Previously, I wrote about how to use food to build teams, but what about alcohol? Can it be used the same way?
My answer is no. Alcohol can be used as a social element to bring teams together, but it cannot be used the same way that food can be used. Unlike food, alcohol consumption needs rules and doesn’t belong in every workspace.
Why Employers Don’t Use Alcohol to Build Teams
The vast majority of my employers have treated alcohol like a taboo consumable for various reasons, such as:
- Treating employees with beverages is expensive.
- Cultural/personal taboos, not all cultures/people think well of people that imbibe.
- Not everyone drinks, so people can feel left out, so if not everyone can have it, no one should.
- It can be a source of liablity.
- It impairs thinking.
When Employers Do Use Alcohol to Build Teams
On rare occasions, alcohol has shown up (for me) at:
- On-boarding congratulatory lunches.
- Retirement party dinners.
- Company sponsored holiday parties/dinners.
- Happy hours planned by co-workers, not management. (making it entirely separate from your organization).
When alcohol can’t be part of a person’s workday, it can still be utilized as a social building tool outside of the office on the employee’s own time (i.e., Happy Hours, or similar).
Happy Hours sound great, but the underlying problem with them is that they usually require socialization outside of office hours, which isn’t something many employees are willing to take advantage of due to other obligations. Also, not everyone drinks alcohol or thinks positively of others drinking, but everyone eats. This makes food during the workday a much more attainable form of a social bonding element for companies/teams.
A not so happy realization for many managers is that when they invite employees to a happy hour, or they come to a happy hour, the entire tab ends up becoming theirs. To mitigate the hit to your pocketbook and not look bad doing so, offer to buy “this round of drinks” and just accept it as a perk of your higher salary power. Buying a round of drinks, or even picking up the whole tab, will always endear you to your employees. And happy employees will make you a happier boss.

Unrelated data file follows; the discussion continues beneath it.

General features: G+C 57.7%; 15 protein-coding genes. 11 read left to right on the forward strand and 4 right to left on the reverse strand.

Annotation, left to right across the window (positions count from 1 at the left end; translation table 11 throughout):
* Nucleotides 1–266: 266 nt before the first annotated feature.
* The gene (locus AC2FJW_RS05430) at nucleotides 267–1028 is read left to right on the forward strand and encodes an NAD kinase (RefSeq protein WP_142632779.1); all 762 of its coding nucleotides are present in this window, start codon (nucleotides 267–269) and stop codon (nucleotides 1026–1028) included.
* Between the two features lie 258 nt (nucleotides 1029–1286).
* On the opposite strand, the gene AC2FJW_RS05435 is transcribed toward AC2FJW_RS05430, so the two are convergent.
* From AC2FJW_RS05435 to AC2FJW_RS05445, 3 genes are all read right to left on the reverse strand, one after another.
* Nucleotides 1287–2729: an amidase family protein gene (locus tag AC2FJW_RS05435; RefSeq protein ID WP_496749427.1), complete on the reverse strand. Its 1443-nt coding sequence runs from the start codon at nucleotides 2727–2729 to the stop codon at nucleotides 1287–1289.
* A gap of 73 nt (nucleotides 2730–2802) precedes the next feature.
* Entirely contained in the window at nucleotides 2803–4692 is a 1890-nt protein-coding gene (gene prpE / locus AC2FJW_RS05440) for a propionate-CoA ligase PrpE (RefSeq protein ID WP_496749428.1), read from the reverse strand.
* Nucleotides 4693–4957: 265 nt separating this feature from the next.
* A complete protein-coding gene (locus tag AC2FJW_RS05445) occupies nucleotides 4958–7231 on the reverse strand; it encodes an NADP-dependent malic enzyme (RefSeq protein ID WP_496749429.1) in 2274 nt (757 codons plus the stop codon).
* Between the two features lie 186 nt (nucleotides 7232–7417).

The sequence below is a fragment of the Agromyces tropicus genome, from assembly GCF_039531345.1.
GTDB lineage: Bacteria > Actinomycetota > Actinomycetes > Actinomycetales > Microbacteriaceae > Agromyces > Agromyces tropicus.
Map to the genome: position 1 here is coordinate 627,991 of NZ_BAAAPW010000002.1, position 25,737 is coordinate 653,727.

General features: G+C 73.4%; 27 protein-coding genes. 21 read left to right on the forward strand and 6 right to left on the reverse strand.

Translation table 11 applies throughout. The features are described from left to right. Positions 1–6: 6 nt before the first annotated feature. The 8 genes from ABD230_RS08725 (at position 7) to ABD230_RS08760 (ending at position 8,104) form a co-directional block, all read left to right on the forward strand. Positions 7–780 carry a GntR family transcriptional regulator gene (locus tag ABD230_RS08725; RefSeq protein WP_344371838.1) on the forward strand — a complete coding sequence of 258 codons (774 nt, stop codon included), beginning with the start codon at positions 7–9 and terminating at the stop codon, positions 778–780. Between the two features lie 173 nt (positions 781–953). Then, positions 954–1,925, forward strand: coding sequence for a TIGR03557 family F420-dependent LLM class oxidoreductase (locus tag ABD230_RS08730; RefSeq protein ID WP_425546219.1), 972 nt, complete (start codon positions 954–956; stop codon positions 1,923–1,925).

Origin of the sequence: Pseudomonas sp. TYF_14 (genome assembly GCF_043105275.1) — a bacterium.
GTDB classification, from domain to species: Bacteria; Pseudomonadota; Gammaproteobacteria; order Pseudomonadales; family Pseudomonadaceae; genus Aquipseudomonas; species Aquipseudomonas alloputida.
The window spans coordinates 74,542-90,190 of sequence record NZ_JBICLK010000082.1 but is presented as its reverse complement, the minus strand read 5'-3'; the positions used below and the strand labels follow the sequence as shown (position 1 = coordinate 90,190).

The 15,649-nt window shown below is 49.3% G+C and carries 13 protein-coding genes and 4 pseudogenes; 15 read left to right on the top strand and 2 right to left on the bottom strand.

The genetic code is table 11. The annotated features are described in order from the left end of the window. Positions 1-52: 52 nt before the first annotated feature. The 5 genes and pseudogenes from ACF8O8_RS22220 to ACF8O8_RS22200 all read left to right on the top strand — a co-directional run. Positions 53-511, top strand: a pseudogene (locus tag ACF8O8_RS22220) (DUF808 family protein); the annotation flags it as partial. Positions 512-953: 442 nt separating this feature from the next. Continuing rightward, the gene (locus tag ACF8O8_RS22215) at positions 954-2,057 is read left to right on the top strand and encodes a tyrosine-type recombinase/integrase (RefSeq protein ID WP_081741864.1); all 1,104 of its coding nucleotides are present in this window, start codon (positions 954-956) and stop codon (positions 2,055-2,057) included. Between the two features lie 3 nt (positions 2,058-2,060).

At the on-boarding lunches, having a drink was always awkward (for me) because… it is your first “social” event with your new boss. And because it is the entire sum of non-interview interactions they have had with you, it means that anything you do-or-say will leave a lasting impression.
Whether they know it or not, they are paying attention to:
- The drink you order. (Hard liquor, wine, mixed drink, etc.)
- How quickly you drink it.
- And your involuntary reactions to the alcohol in your system. (They are listening to things you wouldn’t say otherwise.)
This makes alcohol at on-boarding lunches stressful, but at the same time, I don’t know of anyone that has not at least appreciated the offer of a drink. At these lunches, it is typically best to follow the lead of the highest ranking employee present, and if they order a drink, and you choose to join them, choose an option similar to theirs. That said, the most socially conforming drink to order is probably a glass of wine or beer. If you decide to drink at this type of occasion, do yourself a favor and limit yourself to one.
Company Sponsored Holiday Parties & Dinners
External company events are scenarios where all the rules are flipped and most companies can successfully incorporate alcohol because they can treat it like food, a social element for bringing employees together.
Underlying reasons for why this works like food:
- Alcoholic beverages are readily present and available.
- There is no pressure to drink.
- Management is setting an example, saying it’s acceptable to drink.
What do you think?
Does your office use alcohol to bring your people together? How? What do you like or dislike about it?
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